Stephanie Matlock Fouts is relieved her mother no longer lives in a local nursing home where she suffered rashes, a pelvic fracture and weight loss, among other ailments dating back to August.
Despite now receiving care in a different facility, Matlock Fouts says, her mom is no longer the same as before her health started to deteriorate a few months back. A recent report by the Agency for Health Care Administration sustained complaints she brought over her mom’s care against the nursing facility in Tavernier that led her to be hospitalized.
Issues go back to mid-August when 81-year-old Nancy Matlock fell out of her bed inside her room on the second floor at Crystal Health & Rehab Center, located at 48 High Point Road. No injuries were sustained from the incident, but another fall occurred some 16 days later, leading her to suffer a pelvic fracture. She was subsequently brought down to the first floor for rehab.
It wasn’t until a Facetime call Matlock Fouts had with her mother in late August that she started noticing her mother’s deteriorating health. Matlock Fouts questioned staff, who assured her she was fine and in good health. By late September, Matlock Fouts noticed some serious problems over her mom’s appearance. That night, Matlock Fouts was informed her mother was vomiting. She asked the nurse how much she weighed. Fouts was told 123 pounds. Months before, Matlock Fouts said, she weighed around 140 pounds.
Based on reviews of the facility, observations and interviews, AHCA concluded the facility failed to provide new interventions for “resident one” in the facility, whom Matlock Fouts identified as her mother, after her fall. Per the report, initial interventions to prevent the fall from happening again were documented as frequent checks every two hours, keeping the door slightly open for monitoring and educating use of the call bell. But the prevention plan didn’t provide a plan to keep her bed at the lowest position when she was in it, nor did it involve use of mats to prevent potential injury.
As for her mother’s weight, a dietitian recommended she receive no-sugar shakes twice daily for an additional 400 calories and 14 grams of protein. Records show, however, that the no-sugar shakes were never ordered by facility staff. Per the report, the facility’s director of nursing said the communication system between the dietitian and nursing staff was broken. Further, the nursing director said she and her staff were not reading the emails sent by the dietitian, leading to a delay in the ordering of the shakes.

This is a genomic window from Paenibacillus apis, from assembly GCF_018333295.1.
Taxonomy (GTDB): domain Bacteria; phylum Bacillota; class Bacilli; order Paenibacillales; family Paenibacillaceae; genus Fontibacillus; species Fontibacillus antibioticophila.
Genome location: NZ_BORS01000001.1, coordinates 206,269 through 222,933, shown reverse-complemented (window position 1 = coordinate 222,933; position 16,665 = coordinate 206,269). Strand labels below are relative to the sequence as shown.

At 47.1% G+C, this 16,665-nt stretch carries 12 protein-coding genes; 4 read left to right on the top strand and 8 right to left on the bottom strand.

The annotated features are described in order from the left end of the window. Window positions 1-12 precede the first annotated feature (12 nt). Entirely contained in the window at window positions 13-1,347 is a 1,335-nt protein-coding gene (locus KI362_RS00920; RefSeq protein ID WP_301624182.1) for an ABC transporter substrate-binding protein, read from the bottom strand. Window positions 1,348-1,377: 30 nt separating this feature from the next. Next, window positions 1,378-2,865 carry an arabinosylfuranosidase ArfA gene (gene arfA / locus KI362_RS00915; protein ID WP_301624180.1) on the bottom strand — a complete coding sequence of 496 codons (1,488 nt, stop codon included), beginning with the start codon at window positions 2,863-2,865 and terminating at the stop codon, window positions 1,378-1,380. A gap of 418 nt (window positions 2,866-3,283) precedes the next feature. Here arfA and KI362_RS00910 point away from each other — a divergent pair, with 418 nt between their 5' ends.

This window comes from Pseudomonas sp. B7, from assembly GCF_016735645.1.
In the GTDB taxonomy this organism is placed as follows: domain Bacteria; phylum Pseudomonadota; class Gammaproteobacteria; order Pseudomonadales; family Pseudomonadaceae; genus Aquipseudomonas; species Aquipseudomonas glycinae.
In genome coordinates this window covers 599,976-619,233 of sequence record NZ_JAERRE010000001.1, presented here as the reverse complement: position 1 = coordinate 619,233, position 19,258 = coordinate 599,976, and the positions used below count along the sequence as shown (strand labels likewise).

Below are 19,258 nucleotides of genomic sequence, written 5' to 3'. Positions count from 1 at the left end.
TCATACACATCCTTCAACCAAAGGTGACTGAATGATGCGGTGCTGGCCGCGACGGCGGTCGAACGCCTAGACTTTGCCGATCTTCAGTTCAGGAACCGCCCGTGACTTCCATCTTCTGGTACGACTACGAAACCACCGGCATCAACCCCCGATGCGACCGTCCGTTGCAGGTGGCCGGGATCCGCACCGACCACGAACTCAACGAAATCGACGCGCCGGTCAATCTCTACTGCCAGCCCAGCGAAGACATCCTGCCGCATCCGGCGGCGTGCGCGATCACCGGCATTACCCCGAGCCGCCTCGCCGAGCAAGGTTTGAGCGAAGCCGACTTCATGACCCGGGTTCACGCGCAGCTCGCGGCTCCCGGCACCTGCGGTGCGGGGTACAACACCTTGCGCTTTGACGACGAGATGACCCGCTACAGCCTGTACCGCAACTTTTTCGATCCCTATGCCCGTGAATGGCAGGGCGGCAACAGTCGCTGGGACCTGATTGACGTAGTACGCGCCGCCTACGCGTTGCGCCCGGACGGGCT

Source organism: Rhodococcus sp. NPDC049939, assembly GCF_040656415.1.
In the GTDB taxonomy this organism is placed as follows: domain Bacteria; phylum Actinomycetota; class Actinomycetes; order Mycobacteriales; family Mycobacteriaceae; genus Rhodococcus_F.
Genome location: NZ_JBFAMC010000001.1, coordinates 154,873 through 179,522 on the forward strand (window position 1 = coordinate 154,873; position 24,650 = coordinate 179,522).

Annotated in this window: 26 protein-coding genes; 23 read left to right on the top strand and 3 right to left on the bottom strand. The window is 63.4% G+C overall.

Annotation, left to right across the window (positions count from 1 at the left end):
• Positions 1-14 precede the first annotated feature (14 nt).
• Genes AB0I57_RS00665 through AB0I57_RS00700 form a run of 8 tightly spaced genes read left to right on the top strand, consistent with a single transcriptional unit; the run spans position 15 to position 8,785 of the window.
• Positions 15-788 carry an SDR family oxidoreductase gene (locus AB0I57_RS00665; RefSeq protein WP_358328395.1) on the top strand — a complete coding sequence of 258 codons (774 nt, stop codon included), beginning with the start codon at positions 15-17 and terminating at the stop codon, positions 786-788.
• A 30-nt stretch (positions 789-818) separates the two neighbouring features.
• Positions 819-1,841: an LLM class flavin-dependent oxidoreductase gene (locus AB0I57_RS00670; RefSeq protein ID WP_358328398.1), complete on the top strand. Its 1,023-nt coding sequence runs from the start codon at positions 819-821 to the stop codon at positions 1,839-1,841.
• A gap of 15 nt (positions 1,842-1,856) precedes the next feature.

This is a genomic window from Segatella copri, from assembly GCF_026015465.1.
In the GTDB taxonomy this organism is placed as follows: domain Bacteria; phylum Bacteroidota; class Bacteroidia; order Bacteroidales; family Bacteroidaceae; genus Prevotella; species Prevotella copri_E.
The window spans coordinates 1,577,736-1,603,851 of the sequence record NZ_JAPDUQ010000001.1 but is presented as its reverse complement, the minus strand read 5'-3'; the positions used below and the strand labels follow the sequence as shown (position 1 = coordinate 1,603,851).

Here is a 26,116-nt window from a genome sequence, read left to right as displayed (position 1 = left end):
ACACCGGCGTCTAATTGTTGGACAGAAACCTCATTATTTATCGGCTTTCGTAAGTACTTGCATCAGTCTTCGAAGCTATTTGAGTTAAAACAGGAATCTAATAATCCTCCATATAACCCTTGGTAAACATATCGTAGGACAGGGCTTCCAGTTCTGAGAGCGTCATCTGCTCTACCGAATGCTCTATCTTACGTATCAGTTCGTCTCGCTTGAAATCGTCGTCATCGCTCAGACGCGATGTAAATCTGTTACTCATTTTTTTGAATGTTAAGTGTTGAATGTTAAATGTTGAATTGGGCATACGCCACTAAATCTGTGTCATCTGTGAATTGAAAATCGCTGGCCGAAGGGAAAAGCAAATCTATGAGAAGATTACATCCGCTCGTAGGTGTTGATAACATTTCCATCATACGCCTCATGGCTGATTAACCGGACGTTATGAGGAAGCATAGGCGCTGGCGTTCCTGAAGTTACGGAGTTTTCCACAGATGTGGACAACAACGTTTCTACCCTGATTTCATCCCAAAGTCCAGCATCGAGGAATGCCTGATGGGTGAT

On Sept. 29, Nancy was transported to the emergency room at Baptist Hospital in Homestead after she was found to have gastrointestinal bleeding. It wasn’t the only issue Nancy had, as Matlock Fouts said her mom’s liver enzymes and kidney enzymes were elevated. She had renal failure, and her weight was around 100 pounds. Matlock Fouts said her mother also had a pressure injury stage 2 to the sacrum, which is an open ulcer, or bedsore. She also has deep tissue injuries to her heels and elbows.
“All I want is proper care for any resident who’s at that facility,” Matlock Fouts said. “If it takes my voice to make that happen, then that’s all that matters to me because that facility is not being run correctly in my opinion. I fear there’s going to be continued neglect unless someone’s had accountable.”
The nursing facility said licensed and registered nurses were re-educated on completing weekly weighing when recommended by the registered dietitian. The facility, within its corrective action plan, also said that nurses were re-educated on the importance of appropriate interventions in place to prevent resident falls and injury.
“Licensed/registered nurses will receive ongoing quarterly education, ensuring appropriate interventions are completed and documented in clinical record,” the facility states.
Matlock Fouts added that she’s waiting for a report on an investigation from the state Department of Children and Family Services. She is also among several who are suing the facility for neglect of a loved one inside the facility.
Matlock Fouts said her mother has no desire to walk and eat.
“She’s not the mother who I knew prior to her pelvic fracture,” she said.
Some 18 inspections were conducted by AHCA during 2020 that range from complaints to monitoring and fire, life and safety. Deficiencies were cited on 11 of those inspections, with four corrected.